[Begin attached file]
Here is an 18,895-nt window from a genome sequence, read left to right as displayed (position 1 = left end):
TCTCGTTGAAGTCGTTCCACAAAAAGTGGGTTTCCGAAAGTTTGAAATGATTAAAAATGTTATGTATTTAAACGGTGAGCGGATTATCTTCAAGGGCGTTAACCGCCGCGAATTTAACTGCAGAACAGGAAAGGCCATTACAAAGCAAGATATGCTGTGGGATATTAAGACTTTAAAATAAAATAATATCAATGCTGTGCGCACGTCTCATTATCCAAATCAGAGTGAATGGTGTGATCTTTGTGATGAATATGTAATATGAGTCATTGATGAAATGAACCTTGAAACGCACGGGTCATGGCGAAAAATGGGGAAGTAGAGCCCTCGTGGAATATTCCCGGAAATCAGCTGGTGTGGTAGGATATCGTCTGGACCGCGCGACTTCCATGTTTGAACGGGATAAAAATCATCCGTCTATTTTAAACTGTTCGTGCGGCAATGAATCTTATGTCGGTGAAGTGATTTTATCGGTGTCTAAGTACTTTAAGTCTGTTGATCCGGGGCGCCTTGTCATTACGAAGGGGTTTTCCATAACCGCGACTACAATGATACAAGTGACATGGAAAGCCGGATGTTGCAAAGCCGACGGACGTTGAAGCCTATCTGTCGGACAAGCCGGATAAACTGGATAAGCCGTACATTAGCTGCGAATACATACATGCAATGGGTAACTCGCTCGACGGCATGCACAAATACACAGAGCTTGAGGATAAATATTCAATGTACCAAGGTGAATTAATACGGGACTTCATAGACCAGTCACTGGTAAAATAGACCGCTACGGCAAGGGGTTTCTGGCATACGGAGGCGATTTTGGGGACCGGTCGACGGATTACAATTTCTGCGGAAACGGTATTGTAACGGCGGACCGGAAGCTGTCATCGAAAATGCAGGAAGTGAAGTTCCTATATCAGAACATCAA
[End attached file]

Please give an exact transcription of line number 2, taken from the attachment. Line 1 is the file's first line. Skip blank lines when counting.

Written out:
TCTCGTTGAAGTCGTTCCACAAAAAGTGGGTTTCCGAAAGTTTGAAATGATTAAAAATGTTATGTATTTAAACGGTGAGCGGATTATCTTCAAGGGCGTTAACCGCCGCGAATTTAACTGCAGAACAGGAAAGGCCATTACAAAGCAAGATATGCTGTGGGATATTAAGACTTTAAAATAAAATAATATCAATGCTGTGCGCACGTCTCATTATCCAAATCAGAGTGAATGGTGTGATCTTTGTGATGAATATGTAATATGAGTCATTGATGAAATGAACCTTGAAACGCACGGGTCATGGCGAAAAATGGGGAAGTAGAGCCCTCGTGGAATATTCCCGGAAATCAGCTGGTGTGGTAGGATATCGTCTGGACCGCGCGACTTCCATGTTTGAACGGGATAAAAATCATCCGTCTATTTTAAACTGTTCGTGCGGCAATGAATCTTATGTCGGTGAAGTGATTTTATCGGTGTCTAAGTACTTTAAGTCTGTTGATCCGGGGCGCCTTGTCATTACGAAGGGGTTTTCCATAACCGCGACTACAATGATACAAGTGACATGGAAAGCCGGATGTTGCAAAGCCGACGGACGTTGAAGCCTATCTGTCGGACAAGCCGGATAAACTGGATAAGCCGTACATTAGCTGCGAATACATACATGCAATGGGTAACTCGCTCGACGGCATGCACAAATACACAGAGCTTGAGGATAAATATTCAATGTACCAAGGTGAATTAATACGGGACTTCATAGACCAGTCACTGGTAAAATAGACCGCTACGGCAAGGGGTTTCTGGCATACGGAGGCGATTTTGGGGACCGGTCGACGGATTACAATTTCTGCGGAAACGGTATTGTAACGGCGGACCGGAAGCTGTCATCGAAAATGCAGGAAGTGAAGTTCCTATATCAGAACATCAA